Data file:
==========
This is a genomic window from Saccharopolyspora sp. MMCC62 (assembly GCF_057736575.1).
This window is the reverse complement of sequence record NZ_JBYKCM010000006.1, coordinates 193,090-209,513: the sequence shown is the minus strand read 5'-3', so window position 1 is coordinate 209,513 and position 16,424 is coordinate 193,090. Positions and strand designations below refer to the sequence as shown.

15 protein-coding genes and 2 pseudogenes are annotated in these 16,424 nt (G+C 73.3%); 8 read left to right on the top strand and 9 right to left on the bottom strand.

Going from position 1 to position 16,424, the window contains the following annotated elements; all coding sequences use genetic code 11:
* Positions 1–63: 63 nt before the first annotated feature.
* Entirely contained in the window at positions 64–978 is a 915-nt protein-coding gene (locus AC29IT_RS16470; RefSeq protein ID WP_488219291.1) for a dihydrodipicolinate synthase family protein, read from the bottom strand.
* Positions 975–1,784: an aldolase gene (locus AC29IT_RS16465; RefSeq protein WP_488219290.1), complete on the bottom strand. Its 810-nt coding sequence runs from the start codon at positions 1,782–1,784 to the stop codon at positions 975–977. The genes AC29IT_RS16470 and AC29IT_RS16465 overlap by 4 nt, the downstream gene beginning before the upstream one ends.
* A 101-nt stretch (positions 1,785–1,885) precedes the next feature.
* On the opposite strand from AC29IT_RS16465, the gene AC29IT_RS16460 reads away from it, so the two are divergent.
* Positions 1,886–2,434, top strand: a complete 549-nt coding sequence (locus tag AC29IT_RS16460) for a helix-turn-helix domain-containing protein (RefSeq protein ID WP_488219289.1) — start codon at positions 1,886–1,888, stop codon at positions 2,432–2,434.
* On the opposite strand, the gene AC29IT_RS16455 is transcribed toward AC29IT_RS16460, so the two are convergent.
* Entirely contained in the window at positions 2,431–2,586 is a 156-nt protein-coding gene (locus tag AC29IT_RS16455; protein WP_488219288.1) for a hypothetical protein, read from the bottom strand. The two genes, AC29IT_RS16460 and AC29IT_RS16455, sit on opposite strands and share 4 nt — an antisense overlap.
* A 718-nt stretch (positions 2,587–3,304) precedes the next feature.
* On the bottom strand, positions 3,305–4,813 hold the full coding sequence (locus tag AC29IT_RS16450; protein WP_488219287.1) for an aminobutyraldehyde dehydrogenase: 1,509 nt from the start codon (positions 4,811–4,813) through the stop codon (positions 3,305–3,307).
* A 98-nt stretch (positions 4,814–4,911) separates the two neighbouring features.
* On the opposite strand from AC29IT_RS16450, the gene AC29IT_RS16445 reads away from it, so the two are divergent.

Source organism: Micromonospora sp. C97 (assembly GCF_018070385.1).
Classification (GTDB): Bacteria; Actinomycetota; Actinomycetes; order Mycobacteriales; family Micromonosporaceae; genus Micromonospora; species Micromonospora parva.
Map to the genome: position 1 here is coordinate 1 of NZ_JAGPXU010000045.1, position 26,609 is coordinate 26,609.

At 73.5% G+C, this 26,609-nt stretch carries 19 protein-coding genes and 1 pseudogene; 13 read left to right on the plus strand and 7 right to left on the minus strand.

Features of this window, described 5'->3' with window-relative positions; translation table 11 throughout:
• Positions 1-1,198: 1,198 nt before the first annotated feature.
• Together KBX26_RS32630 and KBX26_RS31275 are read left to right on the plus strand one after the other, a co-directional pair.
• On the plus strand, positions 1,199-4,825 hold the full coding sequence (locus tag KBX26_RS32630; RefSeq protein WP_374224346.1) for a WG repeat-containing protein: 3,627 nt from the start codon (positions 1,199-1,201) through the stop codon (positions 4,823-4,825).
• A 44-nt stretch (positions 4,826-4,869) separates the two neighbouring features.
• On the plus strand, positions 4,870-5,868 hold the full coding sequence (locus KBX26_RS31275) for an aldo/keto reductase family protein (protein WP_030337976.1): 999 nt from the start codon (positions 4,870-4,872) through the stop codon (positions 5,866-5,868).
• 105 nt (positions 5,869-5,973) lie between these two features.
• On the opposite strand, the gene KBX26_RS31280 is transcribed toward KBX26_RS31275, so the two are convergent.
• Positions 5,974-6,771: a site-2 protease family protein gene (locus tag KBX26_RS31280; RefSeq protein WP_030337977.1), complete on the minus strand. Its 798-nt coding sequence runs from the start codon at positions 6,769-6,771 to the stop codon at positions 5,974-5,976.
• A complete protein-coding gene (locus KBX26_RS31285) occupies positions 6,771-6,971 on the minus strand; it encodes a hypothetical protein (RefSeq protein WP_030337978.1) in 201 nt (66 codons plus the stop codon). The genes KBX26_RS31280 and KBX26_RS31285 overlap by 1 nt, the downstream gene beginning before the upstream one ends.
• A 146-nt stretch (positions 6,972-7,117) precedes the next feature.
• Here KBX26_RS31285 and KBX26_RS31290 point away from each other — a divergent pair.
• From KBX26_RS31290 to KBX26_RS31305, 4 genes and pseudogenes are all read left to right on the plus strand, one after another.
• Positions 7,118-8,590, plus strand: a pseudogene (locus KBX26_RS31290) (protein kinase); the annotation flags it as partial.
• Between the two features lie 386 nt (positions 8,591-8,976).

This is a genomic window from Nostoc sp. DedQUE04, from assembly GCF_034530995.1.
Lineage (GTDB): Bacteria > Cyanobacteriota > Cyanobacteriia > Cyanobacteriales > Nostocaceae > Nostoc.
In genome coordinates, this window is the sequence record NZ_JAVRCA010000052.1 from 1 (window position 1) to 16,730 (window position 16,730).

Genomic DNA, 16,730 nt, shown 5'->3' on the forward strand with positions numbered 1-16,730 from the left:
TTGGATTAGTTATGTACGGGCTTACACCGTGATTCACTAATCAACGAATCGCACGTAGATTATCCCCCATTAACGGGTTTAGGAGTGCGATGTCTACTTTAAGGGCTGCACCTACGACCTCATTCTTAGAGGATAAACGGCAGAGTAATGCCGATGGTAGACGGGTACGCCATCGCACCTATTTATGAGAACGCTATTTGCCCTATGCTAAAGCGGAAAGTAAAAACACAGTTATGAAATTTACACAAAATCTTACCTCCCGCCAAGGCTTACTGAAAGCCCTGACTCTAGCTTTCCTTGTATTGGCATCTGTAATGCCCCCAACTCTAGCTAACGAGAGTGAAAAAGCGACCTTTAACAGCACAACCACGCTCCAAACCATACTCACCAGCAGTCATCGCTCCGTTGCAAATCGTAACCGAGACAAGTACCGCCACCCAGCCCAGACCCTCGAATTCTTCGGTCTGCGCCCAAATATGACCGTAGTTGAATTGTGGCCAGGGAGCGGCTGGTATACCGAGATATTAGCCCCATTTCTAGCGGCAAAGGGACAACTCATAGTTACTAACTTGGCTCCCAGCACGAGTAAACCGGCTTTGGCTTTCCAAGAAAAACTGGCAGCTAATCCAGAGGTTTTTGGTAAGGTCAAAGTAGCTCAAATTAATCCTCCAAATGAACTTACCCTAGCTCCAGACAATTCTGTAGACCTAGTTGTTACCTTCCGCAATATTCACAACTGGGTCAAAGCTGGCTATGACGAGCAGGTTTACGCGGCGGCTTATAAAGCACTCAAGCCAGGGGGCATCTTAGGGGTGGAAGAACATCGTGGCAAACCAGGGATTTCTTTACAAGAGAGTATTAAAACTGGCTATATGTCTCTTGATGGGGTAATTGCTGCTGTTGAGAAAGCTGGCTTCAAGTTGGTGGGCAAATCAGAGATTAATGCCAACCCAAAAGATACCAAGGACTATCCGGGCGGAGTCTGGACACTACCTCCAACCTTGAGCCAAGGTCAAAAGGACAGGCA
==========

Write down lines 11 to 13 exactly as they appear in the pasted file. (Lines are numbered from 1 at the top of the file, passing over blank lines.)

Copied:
* On the opposite strand, the gene AC29IT_RS16455 is transcribed toward AC29IT_RS16460, so the two are convergent.
* Entirely contained in the window at positions 2,431–2,586 is a 156-nt protein-coding gene (locus tag AC29IT_RS16455; protein WP_488219288.1) for a hypothetical protein, read from the bottom strand. The two genes, AC29IT_RS16460 and AC29IT_RS16455, sit on opposite strands and share 4 nt — an antisense overlap.
* A 718-nt stretch (positions 2,587–3,304) precedes the next feature.